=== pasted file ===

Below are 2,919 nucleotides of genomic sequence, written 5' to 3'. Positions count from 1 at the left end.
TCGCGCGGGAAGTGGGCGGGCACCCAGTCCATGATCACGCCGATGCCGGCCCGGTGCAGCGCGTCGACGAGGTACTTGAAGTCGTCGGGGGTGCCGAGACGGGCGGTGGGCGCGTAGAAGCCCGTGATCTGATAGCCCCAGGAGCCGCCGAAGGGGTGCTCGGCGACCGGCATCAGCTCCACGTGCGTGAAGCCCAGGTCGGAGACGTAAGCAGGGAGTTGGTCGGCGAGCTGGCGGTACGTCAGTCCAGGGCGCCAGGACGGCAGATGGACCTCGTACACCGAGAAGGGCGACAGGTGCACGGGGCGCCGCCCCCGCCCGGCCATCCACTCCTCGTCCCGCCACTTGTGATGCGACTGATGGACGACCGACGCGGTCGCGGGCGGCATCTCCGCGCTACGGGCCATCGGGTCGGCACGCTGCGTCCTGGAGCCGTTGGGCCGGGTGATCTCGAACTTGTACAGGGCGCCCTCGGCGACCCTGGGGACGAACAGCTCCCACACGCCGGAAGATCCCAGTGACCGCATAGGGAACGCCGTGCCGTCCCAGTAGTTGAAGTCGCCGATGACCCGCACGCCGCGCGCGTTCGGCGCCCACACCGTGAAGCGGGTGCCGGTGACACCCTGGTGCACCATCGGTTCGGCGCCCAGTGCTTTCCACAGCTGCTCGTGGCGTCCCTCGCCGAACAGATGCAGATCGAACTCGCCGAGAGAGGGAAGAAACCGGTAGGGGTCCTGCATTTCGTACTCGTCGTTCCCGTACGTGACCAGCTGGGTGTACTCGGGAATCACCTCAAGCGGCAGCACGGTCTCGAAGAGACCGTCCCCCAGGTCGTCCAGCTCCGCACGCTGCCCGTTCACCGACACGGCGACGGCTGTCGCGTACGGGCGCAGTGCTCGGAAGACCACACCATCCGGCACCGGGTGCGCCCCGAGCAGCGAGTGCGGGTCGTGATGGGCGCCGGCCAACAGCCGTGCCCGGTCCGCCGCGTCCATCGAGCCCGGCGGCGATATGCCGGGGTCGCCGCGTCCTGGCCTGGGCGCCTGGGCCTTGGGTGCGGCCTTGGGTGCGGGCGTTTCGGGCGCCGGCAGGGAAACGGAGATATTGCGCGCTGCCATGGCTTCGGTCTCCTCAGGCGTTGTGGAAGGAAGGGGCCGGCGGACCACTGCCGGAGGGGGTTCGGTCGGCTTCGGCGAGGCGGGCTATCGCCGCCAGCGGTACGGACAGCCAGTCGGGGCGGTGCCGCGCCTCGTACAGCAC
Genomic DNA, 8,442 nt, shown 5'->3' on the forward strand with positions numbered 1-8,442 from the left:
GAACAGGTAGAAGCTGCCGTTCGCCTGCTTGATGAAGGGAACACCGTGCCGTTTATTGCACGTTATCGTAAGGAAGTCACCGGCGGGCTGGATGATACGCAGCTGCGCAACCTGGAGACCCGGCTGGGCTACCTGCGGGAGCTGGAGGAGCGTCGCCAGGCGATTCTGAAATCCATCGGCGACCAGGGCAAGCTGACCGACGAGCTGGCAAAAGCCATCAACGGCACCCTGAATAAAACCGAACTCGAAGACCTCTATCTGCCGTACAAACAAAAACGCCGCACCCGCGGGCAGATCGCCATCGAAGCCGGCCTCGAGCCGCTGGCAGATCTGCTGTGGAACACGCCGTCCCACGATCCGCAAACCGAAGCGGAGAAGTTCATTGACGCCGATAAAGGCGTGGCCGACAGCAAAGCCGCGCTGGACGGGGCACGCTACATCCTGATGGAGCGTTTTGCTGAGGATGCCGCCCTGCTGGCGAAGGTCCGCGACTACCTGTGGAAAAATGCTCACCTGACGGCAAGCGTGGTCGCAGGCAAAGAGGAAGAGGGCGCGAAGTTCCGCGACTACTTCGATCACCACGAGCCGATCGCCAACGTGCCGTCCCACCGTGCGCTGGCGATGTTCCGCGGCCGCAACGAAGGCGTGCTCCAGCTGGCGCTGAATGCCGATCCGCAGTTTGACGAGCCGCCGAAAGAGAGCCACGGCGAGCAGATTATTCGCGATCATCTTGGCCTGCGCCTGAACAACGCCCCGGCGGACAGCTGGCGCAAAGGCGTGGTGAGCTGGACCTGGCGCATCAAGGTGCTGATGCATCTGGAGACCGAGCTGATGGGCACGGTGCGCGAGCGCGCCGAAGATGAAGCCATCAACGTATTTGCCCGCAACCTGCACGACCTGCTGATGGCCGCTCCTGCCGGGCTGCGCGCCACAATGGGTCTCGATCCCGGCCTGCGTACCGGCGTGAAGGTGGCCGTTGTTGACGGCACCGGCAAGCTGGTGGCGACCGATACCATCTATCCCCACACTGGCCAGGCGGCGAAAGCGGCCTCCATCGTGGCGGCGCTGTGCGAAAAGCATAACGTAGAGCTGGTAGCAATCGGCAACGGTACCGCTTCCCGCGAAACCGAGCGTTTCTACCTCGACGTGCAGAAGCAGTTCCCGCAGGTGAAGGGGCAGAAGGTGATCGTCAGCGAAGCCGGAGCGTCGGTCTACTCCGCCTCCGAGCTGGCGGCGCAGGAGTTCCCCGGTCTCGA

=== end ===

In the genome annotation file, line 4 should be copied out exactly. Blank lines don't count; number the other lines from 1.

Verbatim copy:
GAACAGGTAGAAGCTGCCGTTCGCCTGCTTGATGAAGGGAACACCGTGCCGTTTATTGCACGTTATCGTAAGGAAGTCACCGGCGGGCTGGATGATACGCAGCTGCGCAACCTGGAGACCCGGCTGGGCTACCTGCGGGAGCTGGAGGAGCGTCGCCAGGCGATTCTGAAATCCATCGGCGACCAGGGCAAGCTGACCGACGAGCTGGCAAAAGCCATCAACGGCACCCTGAATAAAACCGAACTCGAAGACCTCTATCTGCCGTACAAACAAAAACGCCGCACCCGCGGGCAGATCGCCATCGAAGCCGGCCTCGAGCCGCTGGCAGATCTGCTGTGGAACACGCCGTCCCACGATCCGCAAACCGAAGCGGAGAAGTTCATTGACGCCGATAAAGGCGTGGCCGACAGCAAAGCCGCGCTGGACGGGGCACGCTACATCCTGATGGAGCGTTTTGCTGAGGATGCCGCCCTGCTGGCGAAGGTCCGCGACTACCTGTGGAAAAATGCTCACCTGACGGCAAGCGTGGTCGCAGGCAAAGAGGAAGAGGGCGCGAAGTTCCGCGACTACTTCGATCACCACGAGCCGATCGCCAACGTGCCGTCCCACCGTGCGCTGGCGATGTTCCGCGGCCGCAACGAAGGCGTGCTCCAGCTGGCGCTGAATGCCGATCCGCAGTTTGACGAGCCGCCGAAAGAGAGCCACGGCGAGCAGATTATTCGCGATCATCTTGGCCTGCGCCTGAACAACGCCCCGGCGGACAGCTGGCGCAAAGGCGTGGTGAGCTGGACCTGGCGCATCAAGGTGCTGATGCATCTGGAGACCGAGCTGATGGGCACGGTGCGCGAGCGCGCCGAAGATGAAGCCATCAACGTATTTGCCCGCAACCTGCACGACCTGCTGATGGCCGCTCCTGCCGGGCTGCGCGCCACAATGGGTCTCGATCCCGGCCTGCGTACCGGCGTGAAGGTGGCCGTTGTTGACGGCACCGGCAAGCTGGTGGCGACCGATACCATCTATCCCCACACTGGCCAGGCGGCGAAAGCGGCCTCCATCGTGGCGGCGCTGTGCGAAAAGCATAACGTAGAGCTGGTAGCAATCGGCAACGGTACCGCTTCCCGCGAAACCGAGCGTTTCTACCTCGACGTGCAGAAGCAGTTCCCGCAGGTGAAGGGGCAGAAGGTGATCGTCAGCGAAGCCGGAGCGTCGGTCTACTCCGCCTCCGAGCTGGCGGCGCAGGAGTTCCCCGGTCTCGA